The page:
Matt Hancock blasts EU for ‘unreasonable demands’ during trade talks

Matt Hancock today blasted the European Union for making ‘unreasonable demands’ during post-Brexit trade talks with the UK as he said the bloc must ‘make the move’ if an accord is to be agreed. 

The Health Secretary claimed Brussels’ proposals on the remaining crunch issues of the ‘level playing field’ and fishing ‘do not respect the result of the referendum’ in 2016 and must be withdrawn.     

However, he insisted he is ‘sure that a deal can be done’ despite time running out before the end of the ‘standstill’ transition period on December 31.

His comments came after Emmanuel Macron was warned Britain will not cave in over fishing as rising optimism of a deal being in sight began to wane. 

Mr Macron has dug in over his demands relating to future access to UK waters for French fishermen amid suggestions he believes Britain will come crawling back to the negotiating table in the New Year after the chaos of a no deal split. 

But the UK has warned the French President that he will be ‘making a miscalculation of historic proportions’ if he believes Britain will back down. 

Emmanuel Macron has been warned the UK will not cave into his demands on post-Brexit fishing rights

Emmanuel Macron has been warned the UK will not cave into his demands on post-Brexit fishing rights

Emmanuel Macron has been warned the UK will not cave into his demands on post-Brexit fishing rights

Boris Johnson has repeatedly said the UK will split from the EU without a deal on December 31 if the two sides cannot agree a trade deal

Boris Johnson has repeatedly said the UK will split from the EU without a deal on December 31 if the two sides cannot agree a trade deal

Boris Johnson has repeatedly said the UK will split from the EU without a deal on December 31 if the two sides cannot agree a trade deal

There is now less than two weeks before the end of the transition period and a failure to strike and ratify a deal in the coming days will see the two sides forced to trade on basic World Trade Organisation terms from January 1, with tariffs imposed on goods.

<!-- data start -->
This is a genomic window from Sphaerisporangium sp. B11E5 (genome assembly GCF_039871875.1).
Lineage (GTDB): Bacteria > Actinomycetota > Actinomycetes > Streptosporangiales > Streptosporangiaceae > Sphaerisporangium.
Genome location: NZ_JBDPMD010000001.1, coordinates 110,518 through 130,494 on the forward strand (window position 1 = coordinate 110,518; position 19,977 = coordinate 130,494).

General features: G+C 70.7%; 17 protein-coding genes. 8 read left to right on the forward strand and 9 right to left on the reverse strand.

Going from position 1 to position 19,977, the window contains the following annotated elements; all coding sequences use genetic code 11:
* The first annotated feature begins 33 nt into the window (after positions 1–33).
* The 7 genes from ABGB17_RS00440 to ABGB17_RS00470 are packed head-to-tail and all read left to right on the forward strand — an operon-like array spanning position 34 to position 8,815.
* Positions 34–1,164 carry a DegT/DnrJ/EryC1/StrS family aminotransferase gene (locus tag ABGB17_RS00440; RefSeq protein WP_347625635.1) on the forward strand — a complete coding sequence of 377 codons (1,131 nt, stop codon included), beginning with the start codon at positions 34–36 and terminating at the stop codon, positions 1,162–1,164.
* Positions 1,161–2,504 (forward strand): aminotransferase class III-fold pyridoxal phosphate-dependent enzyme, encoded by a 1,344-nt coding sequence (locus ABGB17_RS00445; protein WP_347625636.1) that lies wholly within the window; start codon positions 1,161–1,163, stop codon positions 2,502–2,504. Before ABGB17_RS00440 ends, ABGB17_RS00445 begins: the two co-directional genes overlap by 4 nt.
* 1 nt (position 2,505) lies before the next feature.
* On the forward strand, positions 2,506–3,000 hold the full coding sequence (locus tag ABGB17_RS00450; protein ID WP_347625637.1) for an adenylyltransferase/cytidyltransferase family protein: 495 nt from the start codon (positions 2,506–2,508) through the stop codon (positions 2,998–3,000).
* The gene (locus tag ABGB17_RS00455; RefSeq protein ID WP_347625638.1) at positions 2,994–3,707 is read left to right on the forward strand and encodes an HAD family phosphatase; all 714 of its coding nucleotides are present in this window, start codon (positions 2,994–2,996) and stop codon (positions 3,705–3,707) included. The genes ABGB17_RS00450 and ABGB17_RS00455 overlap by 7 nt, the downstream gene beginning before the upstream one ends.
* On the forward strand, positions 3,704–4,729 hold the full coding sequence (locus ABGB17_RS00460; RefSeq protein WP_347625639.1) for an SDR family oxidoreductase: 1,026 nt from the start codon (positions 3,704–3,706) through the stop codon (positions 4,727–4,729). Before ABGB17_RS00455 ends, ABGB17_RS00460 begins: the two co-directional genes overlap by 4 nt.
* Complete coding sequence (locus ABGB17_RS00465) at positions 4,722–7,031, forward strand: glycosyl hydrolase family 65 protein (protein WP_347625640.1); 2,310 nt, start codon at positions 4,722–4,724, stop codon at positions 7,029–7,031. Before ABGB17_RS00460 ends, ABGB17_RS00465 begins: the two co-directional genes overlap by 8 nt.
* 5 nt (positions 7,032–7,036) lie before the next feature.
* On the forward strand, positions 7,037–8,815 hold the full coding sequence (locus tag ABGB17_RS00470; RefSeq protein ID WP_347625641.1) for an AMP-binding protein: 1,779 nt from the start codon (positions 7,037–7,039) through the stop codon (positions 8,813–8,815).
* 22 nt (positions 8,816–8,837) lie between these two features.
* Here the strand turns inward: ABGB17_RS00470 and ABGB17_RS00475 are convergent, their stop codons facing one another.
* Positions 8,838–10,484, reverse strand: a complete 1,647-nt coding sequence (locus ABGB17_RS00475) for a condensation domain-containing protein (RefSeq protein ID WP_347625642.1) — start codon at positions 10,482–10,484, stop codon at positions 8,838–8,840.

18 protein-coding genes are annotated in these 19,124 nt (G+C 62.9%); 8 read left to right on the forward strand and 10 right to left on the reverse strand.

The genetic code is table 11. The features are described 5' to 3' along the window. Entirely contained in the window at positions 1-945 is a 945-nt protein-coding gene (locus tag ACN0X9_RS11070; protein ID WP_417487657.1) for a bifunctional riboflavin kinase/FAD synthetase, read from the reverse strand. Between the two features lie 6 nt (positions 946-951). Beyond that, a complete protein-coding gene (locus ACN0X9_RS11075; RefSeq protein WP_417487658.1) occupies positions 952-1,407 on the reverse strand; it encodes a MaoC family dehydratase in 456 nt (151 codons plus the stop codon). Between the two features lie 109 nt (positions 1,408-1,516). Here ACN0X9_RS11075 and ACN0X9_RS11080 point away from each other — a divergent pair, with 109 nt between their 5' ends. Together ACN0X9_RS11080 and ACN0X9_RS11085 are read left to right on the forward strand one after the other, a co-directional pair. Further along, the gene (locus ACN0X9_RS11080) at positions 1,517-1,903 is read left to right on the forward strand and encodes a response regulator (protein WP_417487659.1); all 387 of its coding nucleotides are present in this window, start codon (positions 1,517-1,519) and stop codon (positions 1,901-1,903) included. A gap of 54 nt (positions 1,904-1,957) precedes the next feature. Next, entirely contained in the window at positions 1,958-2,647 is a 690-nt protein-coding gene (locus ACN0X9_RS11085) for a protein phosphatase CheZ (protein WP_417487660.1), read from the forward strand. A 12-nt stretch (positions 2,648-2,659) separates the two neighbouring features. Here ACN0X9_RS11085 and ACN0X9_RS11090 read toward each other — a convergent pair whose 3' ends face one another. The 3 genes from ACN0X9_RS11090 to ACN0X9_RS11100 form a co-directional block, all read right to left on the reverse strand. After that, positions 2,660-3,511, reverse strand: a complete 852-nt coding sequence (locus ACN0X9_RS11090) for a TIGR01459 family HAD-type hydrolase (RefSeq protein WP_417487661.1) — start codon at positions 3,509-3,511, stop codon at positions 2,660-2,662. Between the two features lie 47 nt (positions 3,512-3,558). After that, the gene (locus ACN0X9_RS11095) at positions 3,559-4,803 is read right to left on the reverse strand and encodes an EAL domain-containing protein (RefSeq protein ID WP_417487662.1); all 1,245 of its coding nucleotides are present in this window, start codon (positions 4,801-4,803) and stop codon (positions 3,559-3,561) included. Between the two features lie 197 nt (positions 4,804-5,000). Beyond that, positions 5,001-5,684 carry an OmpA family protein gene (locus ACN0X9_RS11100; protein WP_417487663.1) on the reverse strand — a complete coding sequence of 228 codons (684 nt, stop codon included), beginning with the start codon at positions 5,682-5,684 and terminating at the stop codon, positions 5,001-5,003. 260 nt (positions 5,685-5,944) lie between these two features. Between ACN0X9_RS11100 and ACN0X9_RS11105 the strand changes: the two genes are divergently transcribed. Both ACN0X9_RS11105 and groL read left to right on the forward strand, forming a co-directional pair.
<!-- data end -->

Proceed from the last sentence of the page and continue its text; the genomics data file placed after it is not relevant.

European Parliament chiefs had set a deadline of today for an accord to be in place, having warned that if it comes later than that they will not have enough time to properly scrutinise it. 

But there remains little sign of a breakthrough being imminent, with Britain and the bloc still unable to agree on the so-called ‘level playing field’ on rules and on fishing rights, with the latter viewed as the biggest stumbling block.

Mr Hancock told Sky News that the EU will have to rethink its negotiating position if there is to be a deal. 

He said: ‘The talks are continuing. I understand that the EU have put in a deadline of having them concluded by Christmas.

‘We want these talks to reach a positive conclusion. Of course I want a deal, I think everybody wants a deal. Unfortunately the EU have put in some unreasonable demands.

‘Obviously I have been mostly concentrating on the pandemic but I have been looking at the detail of some of the requests from the EU. They are unreasonable, they do no respect the result of the referendum.’

Asked specifically which demands the UK considers to be ‘unreasonable’, the Health Secretary said: ‘Well, over the sovereignty of our rules around the so-called level playing field, actually this is rules around how government introduces subsidies, and then over fishing.